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Keep the New Russian Offensive in Perspective

The patience of Ukraine’s Western allies may be a decisive factor in the outcome of the war.
February 16, 2023
Keep the New Russian Offensive in Perspective
Detail of a rocket missile on the agricultural field near Kyiv area, Ukraine, 06 April 2022 (Photo by Maxym Marusenko/NurPhoto via Getty Images)

As the long-awaited Russian offensive in Ukraine’s eastern Donbas oblasts unfolds amid grisly fighting, it’s looking like a case of déjà vu all over again in at least two respects. First, whatever Vladimir Putin and his senior generals may have learned in the past year, their ability to transform the army they went to war with has proved quite limited. Second, and relatedly, those in the West who foresaw an inevitable Russian victory have learned nothing and forgotten nothing; facts have yet to derail theory.

In the late fall, and in the wake of successful counteroffensives east of Kharkiv and against Kherson in the south, Ukrainian forces reached the limit of their capacity—they “culminated,” in military-technical terms. The Russians had been overstretched since the late spring. The fighting passed from blitzkrieg to sitzkrieg while both sides licked their wounds and looked ahead to this year.

In preparing for the new fighting season, the Russians fell back on their traditional methods of striking power—in the forms of massive artillery fire (exhausting immense amounts of ammunition and then themselves falling within range of Ukraine’s Western-supplied and more accurate systems) and also cruise and ballistic missile attacks on Ukrainian cities and civilian infrastructure. At the same time, they mobilized their regular forces and the notorious Wagner mercenary army and its “recruits” from Russian prisons. It also appear that the Russians have scraped together a mélange of tanks and infantry vehicles.

The offensive now underway is the result of these efforts, but there is little sign of tactical innovation to be found; the slugfests around Bakhmut and Vuhledar are but smaller-scale replays of Passchendaele or Vimy Ridge in World War I. In addition to the human-wave attacks of Wagner criminals and poorly trained mobiks, the Russians have also committed reconstituted elite units, including several Marine infantry brigades, which were likewise eviscerated in short order as they struck at Ukrainian defenses. While the Russians have probed at multiple spots along the front line, there has been no sign of a major breakthrough. Bakhmut is hanging by a thread and while the town has some operational importance and its loss would complicate Ukrainian lines of communication, the cost in Russian blood exceeds its immediate military value.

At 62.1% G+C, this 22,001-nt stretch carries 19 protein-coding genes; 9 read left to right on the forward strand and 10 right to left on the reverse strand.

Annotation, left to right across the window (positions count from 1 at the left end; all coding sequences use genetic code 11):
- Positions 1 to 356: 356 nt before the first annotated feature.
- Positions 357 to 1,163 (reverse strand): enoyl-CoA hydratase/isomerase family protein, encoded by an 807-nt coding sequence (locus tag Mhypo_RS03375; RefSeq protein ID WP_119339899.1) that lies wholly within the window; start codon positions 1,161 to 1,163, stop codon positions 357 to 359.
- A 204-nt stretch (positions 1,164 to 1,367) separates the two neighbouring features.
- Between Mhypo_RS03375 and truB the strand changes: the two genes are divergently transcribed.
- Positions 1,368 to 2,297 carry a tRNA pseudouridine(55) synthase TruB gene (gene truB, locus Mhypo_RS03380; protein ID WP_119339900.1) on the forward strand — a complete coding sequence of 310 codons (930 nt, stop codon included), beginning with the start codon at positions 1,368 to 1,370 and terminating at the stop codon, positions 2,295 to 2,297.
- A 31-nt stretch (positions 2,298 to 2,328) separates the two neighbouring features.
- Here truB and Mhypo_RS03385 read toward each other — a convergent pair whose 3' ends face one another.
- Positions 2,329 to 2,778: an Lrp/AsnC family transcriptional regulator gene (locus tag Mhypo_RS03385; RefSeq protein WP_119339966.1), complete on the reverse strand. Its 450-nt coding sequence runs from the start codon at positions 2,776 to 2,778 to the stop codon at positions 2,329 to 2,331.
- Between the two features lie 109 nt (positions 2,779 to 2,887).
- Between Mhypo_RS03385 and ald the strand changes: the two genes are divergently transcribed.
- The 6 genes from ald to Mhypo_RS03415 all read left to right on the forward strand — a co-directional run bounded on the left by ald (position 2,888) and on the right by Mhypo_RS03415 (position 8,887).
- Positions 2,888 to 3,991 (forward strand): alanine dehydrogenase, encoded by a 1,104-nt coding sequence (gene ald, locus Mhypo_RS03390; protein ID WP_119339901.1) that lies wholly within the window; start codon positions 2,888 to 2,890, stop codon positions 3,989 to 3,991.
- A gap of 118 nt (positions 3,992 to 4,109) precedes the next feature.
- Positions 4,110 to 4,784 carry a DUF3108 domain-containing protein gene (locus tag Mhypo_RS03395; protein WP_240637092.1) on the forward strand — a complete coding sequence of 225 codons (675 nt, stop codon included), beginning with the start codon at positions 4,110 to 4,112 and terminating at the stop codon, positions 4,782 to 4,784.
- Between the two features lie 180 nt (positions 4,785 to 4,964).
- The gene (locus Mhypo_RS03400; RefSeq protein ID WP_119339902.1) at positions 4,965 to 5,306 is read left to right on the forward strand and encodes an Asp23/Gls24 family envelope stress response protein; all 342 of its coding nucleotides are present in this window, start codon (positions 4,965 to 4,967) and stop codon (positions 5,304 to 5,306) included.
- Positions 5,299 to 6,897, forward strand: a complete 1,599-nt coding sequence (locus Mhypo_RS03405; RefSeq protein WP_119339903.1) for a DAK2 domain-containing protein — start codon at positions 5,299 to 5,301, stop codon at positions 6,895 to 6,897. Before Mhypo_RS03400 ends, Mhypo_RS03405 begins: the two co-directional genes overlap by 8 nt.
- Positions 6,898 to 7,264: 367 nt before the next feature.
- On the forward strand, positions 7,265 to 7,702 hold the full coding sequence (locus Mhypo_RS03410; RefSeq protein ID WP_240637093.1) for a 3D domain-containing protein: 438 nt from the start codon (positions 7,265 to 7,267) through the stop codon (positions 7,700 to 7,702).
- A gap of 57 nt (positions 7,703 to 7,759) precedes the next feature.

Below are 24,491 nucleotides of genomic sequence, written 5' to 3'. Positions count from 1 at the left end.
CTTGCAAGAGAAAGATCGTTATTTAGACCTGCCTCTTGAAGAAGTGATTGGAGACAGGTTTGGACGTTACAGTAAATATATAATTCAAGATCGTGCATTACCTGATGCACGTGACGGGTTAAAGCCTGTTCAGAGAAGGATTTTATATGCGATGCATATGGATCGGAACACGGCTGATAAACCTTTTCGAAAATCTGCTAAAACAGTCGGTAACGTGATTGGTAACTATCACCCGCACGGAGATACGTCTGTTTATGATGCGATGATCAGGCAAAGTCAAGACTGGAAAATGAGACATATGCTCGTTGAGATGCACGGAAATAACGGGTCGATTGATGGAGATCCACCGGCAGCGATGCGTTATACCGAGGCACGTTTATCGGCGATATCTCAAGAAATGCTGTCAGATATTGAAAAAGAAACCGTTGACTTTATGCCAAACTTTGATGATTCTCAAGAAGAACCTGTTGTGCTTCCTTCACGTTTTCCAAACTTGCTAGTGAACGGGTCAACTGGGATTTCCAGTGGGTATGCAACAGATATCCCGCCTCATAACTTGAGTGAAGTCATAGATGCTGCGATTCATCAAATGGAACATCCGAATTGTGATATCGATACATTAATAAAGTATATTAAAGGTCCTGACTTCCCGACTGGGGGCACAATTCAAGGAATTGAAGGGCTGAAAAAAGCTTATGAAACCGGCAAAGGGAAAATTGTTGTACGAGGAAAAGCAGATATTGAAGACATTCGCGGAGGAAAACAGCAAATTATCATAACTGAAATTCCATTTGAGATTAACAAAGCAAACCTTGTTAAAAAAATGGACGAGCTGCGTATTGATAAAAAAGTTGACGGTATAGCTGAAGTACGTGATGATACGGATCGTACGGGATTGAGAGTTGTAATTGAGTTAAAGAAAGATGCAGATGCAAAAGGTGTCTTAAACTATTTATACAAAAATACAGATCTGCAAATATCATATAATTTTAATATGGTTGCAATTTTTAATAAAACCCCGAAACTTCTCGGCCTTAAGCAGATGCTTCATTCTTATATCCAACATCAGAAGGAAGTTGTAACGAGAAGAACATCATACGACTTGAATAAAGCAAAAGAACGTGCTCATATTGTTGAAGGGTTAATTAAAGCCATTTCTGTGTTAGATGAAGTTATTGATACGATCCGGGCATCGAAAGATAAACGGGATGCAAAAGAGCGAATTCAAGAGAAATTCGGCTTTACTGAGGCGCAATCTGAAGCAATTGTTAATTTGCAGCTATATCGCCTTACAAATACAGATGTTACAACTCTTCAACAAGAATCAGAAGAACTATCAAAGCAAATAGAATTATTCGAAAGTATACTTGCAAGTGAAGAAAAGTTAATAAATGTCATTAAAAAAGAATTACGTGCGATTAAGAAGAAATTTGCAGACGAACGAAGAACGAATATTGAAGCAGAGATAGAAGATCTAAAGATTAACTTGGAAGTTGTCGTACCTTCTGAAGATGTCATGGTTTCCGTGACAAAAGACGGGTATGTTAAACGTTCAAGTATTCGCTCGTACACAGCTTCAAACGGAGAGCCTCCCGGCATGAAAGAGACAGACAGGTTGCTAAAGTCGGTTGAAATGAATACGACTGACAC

Much less reported but perhaps more important as the new year wears on are the defenses—trenches, obstacles, and fortifications—the Russians are constructing to keep the Ukrainians from ranging Crimea or breaking through toward Melitopol. These are no mere speedbumps; it is to be expected that the Russians will fight to defend these fortifications.

In sum, while the Russians haven’t given up on making new gains, it may well be that their principal concern is to try to keep what they have while exhausting Western patience for supporting Ukraine.

Kyiv has used the off-season very differently. To be sure, it is suffering substantial losses in the Donbas and cannot afford—not just militarily but also politically and morally—to be as cavalier as Moscow about its soldiers. The stalemate along the eastern front is likely to work in the Ukrainians’ favor as they incorporate new and more capable Western armaments, such as main battle tanks, infantry fighting vehicles, longer-range strike systems, and—considering the training of pilots now underway—modern Western multirole aircraft.

Ukrainian President Volodymyr Zelensky has all but announced such plans. He describes Bakhmut as a “living fortress” exhausting Russia’s limited strength while Ukraine prepares its counterattack. Despite many desperate moments over the last year, the Ukrainians have shown remarkable operational patience and managed, since last summer, to retain the strategic initiative. The current Russian offensive looks more like an attempt at a spoiling maneuver, as they expect Kyiv to deliver harder blows through the year.